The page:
CARICOM Chairman Bahamas Prime Minister Phillip Davis KC, in his opening remarks at the CARICOM Crime Conference in Trinidad, is calling for more help for young men in the Caribbean who are vulnerable to becoming perpetrators or victims of crime.
“An epidemic of violence grips our region, an epidemic that claims lives and generates fear and anger.”
Saying that millions of people across the region’s crime hotspots can fall victim at any time and he himself had to bring comfort to some families who have lost their sons and daughters to crime.
“Violence spreads like a virus, gaining momentum as one violent crime begets another. Violence is contagious, and those who map the commission of violent crimes find that their data reflects the spread of infectious diseases in a society. Violence can ripple and grow exponentially. Those who come into close contact with violence are most likely to spread it and most likely to become victims of it,”
“As we would with any public health crisis, we must define and monitor the problems, identify risks and protective factors, and develop mitigation and prevention strategies to stop the epidemic,” he added.
He said resources needed to be mobilized with the same determination as to fight any other life-threatening epidemic as families are devastated by grief and loss and communities are threatened.
He said the struggle was a complex tangle of social, economic and environmental factors. And it’s not just a policing or legislative problem, while better laws and expanded police capacity are important elements, they need all hands on deck. Parents, social workers, educators, rehabilitation specialists, social scientists, community workers and activists, mental health professionals, religious leaders, and everyone else must come together to solve this massive problem.
Barbados Prime Minister Mia Mottley proposed a meeting of fisheries officials to resolve the ongoing dispute between the Tobago fisherman and Barbados fishermen.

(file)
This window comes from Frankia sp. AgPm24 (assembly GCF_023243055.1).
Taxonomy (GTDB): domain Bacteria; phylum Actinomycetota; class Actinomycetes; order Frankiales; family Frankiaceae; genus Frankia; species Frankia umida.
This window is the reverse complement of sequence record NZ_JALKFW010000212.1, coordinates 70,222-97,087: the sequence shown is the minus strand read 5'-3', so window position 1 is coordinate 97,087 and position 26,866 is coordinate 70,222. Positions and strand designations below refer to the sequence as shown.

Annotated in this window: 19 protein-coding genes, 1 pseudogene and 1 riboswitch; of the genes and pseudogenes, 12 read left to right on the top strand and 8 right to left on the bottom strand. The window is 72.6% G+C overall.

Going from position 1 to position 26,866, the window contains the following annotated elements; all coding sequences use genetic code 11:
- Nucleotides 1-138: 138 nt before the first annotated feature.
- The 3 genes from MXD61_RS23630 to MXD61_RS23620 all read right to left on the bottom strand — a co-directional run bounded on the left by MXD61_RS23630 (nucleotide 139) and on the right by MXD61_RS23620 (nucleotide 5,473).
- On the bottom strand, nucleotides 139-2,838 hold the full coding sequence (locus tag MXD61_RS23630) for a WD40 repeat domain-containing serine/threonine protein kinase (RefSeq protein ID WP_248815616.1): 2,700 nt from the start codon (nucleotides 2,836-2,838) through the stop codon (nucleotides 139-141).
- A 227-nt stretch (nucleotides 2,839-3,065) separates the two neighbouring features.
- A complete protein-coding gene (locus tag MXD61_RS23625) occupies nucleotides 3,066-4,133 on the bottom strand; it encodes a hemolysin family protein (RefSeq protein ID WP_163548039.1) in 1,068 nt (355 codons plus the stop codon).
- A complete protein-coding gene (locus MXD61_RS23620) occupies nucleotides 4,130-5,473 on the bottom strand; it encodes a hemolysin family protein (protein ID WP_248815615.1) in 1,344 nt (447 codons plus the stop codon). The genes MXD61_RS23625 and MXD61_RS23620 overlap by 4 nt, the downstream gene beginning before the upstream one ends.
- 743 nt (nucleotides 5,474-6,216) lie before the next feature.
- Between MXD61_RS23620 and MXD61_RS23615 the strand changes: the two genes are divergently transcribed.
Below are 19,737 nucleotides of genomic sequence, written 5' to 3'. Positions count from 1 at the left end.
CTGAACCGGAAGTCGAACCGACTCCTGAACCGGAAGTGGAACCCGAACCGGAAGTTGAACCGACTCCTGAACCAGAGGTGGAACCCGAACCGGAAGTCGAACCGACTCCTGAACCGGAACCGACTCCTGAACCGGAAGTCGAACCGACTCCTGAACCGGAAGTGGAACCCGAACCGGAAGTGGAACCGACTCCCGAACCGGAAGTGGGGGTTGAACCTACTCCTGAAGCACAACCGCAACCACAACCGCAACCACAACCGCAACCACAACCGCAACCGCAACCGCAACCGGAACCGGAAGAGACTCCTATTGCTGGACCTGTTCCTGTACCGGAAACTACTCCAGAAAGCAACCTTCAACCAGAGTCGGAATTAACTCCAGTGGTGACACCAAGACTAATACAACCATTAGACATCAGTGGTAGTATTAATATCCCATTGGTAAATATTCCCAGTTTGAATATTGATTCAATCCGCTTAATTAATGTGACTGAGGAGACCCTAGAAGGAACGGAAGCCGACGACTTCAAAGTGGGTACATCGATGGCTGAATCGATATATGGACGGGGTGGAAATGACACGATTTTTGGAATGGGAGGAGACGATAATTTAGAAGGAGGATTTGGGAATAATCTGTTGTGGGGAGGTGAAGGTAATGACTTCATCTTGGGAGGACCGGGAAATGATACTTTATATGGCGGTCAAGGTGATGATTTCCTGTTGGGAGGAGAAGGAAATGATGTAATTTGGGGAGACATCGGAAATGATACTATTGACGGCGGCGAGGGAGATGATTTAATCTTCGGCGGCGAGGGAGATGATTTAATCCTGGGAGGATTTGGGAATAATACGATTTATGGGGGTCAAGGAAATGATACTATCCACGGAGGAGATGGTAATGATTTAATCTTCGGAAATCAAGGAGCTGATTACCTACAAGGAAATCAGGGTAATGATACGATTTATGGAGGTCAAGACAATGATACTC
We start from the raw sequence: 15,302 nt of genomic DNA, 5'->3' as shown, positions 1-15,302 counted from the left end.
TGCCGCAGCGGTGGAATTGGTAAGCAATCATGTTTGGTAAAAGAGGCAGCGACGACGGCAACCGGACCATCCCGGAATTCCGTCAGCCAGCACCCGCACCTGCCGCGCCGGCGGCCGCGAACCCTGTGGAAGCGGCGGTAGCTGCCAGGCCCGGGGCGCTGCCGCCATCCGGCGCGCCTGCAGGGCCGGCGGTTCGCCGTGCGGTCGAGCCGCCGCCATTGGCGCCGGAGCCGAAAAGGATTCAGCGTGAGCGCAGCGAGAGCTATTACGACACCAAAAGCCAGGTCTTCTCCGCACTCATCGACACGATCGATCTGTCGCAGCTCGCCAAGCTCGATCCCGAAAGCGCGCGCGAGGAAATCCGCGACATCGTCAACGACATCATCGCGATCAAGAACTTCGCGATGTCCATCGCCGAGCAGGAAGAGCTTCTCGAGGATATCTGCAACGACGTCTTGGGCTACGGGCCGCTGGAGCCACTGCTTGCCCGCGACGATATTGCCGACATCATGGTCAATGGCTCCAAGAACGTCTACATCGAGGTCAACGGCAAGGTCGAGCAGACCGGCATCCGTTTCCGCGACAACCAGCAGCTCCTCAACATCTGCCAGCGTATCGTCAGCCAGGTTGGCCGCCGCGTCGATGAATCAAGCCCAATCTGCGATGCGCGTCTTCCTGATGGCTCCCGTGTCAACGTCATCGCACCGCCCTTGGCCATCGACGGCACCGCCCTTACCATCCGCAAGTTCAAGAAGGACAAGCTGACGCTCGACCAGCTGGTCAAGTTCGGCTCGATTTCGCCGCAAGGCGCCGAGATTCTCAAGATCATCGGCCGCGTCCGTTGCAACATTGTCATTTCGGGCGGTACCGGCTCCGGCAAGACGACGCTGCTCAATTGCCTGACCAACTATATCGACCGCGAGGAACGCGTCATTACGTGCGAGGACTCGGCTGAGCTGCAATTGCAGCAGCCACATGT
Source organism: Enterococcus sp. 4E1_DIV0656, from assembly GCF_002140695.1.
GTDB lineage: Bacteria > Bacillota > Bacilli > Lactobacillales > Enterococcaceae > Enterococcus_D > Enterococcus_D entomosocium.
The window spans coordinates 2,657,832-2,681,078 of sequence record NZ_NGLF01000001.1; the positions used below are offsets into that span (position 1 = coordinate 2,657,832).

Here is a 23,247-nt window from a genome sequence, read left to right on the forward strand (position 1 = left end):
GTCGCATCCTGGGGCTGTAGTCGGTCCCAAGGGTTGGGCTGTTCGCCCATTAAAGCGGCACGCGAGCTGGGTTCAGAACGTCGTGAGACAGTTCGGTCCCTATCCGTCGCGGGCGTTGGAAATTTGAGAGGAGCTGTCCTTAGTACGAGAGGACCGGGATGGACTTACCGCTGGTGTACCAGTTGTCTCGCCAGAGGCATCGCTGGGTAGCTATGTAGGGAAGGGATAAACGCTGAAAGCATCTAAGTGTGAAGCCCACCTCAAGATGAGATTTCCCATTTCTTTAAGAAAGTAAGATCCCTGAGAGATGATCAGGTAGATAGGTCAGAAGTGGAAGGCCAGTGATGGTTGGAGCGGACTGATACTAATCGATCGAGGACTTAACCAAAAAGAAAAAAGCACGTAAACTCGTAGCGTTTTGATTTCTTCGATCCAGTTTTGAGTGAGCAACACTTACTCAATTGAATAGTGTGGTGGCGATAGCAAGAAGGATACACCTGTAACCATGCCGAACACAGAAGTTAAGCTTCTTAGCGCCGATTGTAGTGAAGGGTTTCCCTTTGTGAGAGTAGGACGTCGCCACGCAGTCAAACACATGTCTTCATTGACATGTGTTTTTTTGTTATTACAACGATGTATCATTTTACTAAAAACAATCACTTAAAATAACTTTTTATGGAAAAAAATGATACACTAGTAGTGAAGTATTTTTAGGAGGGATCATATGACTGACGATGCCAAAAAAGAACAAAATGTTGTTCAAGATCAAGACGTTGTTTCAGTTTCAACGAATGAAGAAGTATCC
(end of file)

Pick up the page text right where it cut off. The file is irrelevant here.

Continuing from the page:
The conflict arose after Tobago’s fishermen accused Barbadian fishermen of illegal fishing in Tobago’s waters.
Prime Minister Mottley believes that a fisheries meeting can help resolve the issues between the two parties and ensure peaceful coexistence. She said there is no tension between the Trinidad and Tobago and Barbados governments over the issue and she understands there was a concern raised by Tobago fishermen.
Both Prime Minister Keith Rowley and Prime Minister Mottley have agreed to have fisheries departments meet and analyze whether there has been overfishing based on the available science and evidence.
Nigel Taitt, assistant secretary at the Department for Food Security, Natural Resources, Environment and Sustainable Development said he is open to discussions to resolve the dispute.
Curtis Douglas, president of the All Tobago Fisherfolk Association (ATFA), who accused Barbadians of fishing in Tobago waters, said Barbadian fishermen have stifled Tobago’s fishing industry and created difficulties in its economy and if they continue to take advantage of Tobago’s resources , there must be at at least a system where Tobago’s economy benefits from it.